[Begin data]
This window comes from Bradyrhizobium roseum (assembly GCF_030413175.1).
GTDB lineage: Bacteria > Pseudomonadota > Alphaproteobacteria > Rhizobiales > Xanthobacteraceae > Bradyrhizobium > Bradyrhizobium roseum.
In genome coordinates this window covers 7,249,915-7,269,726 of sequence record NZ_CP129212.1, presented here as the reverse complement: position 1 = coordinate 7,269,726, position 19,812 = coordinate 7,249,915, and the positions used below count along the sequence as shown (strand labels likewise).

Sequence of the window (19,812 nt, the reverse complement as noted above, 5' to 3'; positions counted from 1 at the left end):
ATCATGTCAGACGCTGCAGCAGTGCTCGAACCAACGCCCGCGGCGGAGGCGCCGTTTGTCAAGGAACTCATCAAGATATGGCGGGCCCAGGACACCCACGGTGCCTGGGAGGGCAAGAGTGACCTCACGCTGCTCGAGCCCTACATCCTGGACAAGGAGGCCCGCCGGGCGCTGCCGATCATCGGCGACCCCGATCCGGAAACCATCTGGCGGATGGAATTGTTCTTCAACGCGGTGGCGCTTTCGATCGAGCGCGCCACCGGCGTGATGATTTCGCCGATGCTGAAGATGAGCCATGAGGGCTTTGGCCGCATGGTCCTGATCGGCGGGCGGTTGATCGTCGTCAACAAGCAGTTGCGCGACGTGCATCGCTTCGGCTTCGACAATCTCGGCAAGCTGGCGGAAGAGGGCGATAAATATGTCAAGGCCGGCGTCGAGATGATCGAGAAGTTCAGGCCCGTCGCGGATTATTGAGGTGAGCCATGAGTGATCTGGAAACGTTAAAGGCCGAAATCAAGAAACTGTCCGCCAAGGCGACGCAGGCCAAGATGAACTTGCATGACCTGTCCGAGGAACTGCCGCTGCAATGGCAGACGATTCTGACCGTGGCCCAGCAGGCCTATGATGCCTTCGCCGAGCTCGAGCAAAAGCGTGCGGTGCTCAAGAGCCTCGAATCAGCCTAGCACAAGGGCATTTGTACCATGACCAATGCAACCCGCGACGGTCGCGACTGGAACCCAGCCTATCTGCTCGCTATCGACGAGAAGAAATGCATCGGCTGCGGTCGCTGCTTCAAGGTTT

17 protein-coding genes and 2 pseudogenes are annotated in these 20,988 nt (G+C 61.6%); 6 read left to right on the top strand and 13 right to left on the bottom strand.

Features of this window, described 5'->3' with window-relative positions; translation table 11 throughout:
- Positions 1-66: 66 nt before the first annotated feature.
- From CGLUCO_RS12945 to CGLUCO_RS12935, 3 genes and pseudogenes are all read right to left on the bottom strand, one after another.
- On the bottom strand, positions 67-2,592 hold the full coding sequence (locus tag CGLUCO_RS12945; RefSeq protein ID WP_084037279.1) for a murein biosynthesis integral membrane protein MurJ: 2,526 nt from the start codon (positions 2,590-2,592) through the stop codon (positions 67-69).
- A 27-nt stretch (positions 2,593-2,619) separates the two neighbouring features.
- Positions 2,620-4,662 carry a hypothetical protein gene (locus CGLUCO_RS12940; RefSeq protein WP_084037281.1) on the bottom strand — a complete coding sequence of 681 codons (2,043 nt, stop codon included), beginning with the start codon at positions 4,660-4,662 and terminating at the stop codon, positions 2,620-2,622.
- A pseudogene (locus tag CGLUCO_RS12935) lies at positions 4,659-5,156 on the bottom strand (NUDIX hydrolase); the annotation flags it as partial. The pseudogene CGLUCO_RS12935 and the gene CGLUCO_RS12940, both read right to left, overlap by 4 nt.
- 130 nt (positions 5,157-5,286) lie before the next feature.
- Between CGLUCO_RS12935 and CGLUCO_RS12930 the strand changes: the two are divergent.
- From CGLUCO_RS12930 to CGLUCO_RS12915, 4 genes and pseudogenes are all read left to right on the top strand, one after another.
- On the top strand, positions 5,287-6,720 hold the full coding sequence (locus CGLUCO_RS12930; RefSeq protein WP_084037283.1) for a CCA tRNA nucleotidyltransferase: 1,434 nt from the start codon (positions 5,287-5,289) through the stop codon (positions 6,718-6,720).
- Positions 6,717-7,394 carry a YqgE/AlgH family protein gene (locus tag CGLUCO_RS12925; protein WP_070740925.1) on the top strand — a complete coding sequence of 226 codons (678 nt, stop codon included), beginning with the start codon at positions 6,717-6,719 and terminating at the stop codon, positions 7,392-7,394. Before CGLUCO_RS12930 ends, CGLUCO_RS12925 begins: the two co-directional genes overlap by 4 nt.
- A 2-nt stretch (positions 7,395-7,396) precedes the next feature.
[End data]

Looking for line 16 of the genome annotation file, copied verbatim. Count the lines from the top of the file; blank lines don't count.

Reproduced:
- From CGLUCO_RS12930 to CGLUCO_RS12915, 4 genes and pseudogenes are all read left to right on the top strand, one after another.